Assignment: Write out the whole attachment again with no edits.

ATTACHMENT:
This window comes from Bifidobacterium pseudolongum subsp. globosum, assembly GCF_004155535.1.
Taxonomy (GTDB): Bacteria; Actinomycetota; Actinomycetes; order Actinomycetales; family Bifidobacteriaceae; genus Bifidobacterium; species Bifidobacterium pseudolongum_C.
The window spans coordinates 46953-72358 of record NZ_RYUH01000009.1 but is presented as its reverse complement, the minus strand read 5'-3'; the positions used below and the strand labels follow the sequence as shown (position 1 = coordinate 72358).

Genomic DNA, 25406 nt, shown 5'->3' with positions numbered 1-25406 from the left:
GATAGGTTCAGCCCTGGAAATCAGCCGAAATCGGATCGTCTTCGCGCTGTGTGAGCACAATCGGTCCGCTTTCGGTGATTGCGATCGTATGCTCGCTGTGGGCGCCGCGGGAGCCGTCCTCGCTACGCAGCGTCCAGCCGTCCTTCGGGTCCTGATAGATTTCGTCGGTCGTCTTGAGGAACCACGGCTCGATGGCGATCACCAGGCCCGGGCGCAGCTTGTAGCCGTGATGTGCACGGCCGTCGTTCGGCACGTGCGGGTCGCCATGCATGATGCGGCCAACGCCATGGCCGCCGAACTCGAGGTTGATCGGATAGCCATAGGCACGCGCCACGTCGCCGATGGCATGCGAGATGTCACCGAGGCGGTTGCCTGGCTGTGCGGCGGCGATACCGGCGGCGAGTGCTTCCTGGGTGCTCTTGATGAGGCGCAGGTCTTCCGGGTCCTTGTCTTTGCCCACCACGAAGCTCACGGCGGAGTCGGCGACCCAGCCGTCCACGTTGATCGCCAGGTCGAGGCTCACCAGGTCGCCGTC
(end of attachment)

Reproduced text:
This window comes from Bifidobacterium pseudolongum subsp. globosum, assembly GCF_004155535.1.
Taxonomy (GTDB): Bacteria; Actinomycetota; Actinomycetes; order Actinomycetales; family Bifidobacteriaceae; genus Bifidobacterium; species Bifidobacterium pseudolongum_C.
The window spans coordinates 46953-72358 of record NZ_RYUH01000009.1 but is presented as its reverse complement, the minus strand read 5'-3'; the positions used below and the strand labels follow the sequence as shown (position 1 = coordinate 72358).

Genomic DNA, 25406 nt, shown 5'->3' with positions numbered 1-25406 from the left:
GATAGGTTCAGCCCTGGAAATCAGCCGAAATCGGATCGTCTTCGCGCTGTGTGAGCACAATCGGTCCGCTTTCGGTGATTGCGATCGTATGCTCGCTGTGGGCGCCGCGGGAGCCGTCCTCGCTACGCAGCGTCCAGCCGTCCTTCGGGTCCTGATAGATTTCGTCGGTCGTCTTGAGGAACCACGGCTCGATGGCGATCACCAGGCCCGGGCGCAGCTTGTAGCCGTGATGTGCACGGCCGTCGTTCGGCACGTGCGGGTCGCCATGCATGATGCGGCCAACGCCATGGCCGCCGAACTCGAGGTTGATCGGATAGCCATAGGCACGCGCCACGTCGCCGATGGCATGCGAGATGTCACCGAGGCGGTTGCCTGGCTGTGCGGCGGCGATACCGGCGGCGAGTGCTTCCTGGGTGCTCTTGATGAGGCGCAGGTCTTCCGGGTCCTTGTCTTTGCCCACCACGAAGCTCACGGCGGAGTCGGCGACCCAGCCGTCCACGTTGATCGCCAGGTCGAGGCTCACCAGGTCGCCGTC